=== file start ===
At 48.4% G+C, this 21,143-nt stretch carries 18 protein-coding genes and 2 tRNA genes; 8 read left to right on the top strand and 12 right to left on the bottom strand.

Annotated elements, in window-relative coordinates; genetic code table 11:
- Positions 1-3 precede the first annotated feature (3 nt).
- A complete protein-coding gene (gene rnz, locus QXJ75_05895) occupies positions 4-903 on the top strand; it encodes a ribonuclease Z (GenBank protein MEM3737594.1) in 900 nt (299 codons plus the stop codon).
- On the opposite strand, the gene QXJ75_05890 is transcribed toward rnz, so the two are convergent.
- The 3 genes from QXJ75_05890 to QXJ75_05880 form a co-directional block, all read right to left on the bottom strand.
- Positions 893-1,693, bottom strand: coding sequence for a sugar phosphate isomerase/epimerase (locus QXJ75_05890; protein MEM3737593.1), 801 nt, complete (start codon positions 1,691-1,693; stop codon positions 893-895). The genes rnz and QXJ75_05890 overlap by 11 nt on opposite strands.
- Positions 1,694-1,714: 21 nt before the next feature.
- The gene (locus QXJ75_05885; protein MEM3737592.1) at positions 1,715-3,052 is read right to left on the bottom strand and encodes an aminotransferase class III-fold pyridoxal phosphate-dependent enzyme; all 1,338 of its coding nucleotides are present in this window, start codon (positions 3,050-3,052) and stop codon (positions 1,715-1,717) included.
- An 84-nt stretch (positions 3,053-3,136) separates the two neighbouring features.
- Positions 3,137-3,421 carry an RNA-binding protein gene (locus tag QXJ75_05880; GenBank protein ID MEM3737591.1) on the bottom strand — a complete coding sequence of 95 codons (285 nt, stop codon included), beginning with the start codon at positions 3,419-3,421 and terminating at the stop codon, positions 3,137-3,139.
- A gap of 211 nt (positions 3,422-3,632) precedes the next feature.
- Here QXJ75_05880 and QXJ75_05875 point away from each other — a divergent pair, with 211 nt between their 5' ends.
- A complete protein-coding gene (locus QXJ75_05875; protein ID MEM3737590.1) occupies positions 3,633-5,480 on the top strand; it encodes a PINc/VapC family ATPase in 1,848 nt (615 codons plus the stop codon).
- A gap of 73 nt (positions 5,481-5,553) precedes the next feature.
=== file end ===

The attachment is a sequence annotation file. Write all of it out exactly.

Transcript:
At 48.4% G+C, this 21,143-nt stretch carries 18 protein-coding genes and 2 tRNA genes; 8 read left to right on the top strand and 12 right to left on the bottom strand.

Annotated elements, in window-relative coordinates; genetic code table 11:
- Positions 1-3 precede the first annotated feature (3 nt).
- A complete protein-coding gene (gene rnz, locus QXJ75_05895) occupies positions 4-903 on the top strand; it encodes a ribonuclease Z (GenBank protein MEM3737594.1) in 900 nt (299 codons plus the stop codon).
- On the opposite strand, the gene QXJ75_05890 is transcribed toward rnz, so the two are convergent.
- The 3 genes from QXJ75_05890 to QXJ75_05880 form a co-directional block, all read right to left on the bottom strand.
- Positions 893-1,693, bottom strand: coding sequence for a sugar phosphate isomerase/epimerase (locus QXJ75_05890; protein MEM3737593.1), 801 nt, complete (start codon positions 1,691-1,693; stop codon positions 893-895). The genes rnz and QXJ75_05890 overlap by 11 nt on opposite strands.
- Positions 1,694-1,714: 21 nt before the next feature.
- The gene (locus QXJ75_05885; protein MEM3737592.1) at positions 1,715-3,052 is read right to left on the bottom strand and encodes an aminotransferase class III-fold pyridoxal phosphate-dependent enzyme; all 1,338 of its coding nucleotides are present in this window, start codon (positions 3,050-3,052) and stop codon (positions 1,715-1,717) included.
- An 84-nt stretch (positions 3,053-3,136) separates the two neighbouring features.
- Positions 3,137-3,421 carry an RNA-binding protein gene (locus tag QXJ75_05880; GenBank protein ID MEM3737591.1) on the bottom strand — a complete coding sequence of 95 codons (285 nt, stop codon included), beginning with the start codon at positions 3,419-3,421 and terminating at the stop codon, positions 3,137-3,139.
- A gap of 211 nt (positions 3,422-3,632) precedes the next feature.
- Here QXJ75_05880 and QXJ75_05875 point away from each other — a divergent pair, with 211 nt between their 5' ends.
- A complete protein-coding gene (locus QXJ75_05875; protein ID MEM3737590.1) occupies positions 3,633-5,480 on the top strand; it encodes a PINc/VapC family ATPase in 1,848 nt (615 codons plus the stop codon).
- A gap of 73 nt (positions 5,481-5,553) precedes the next feature.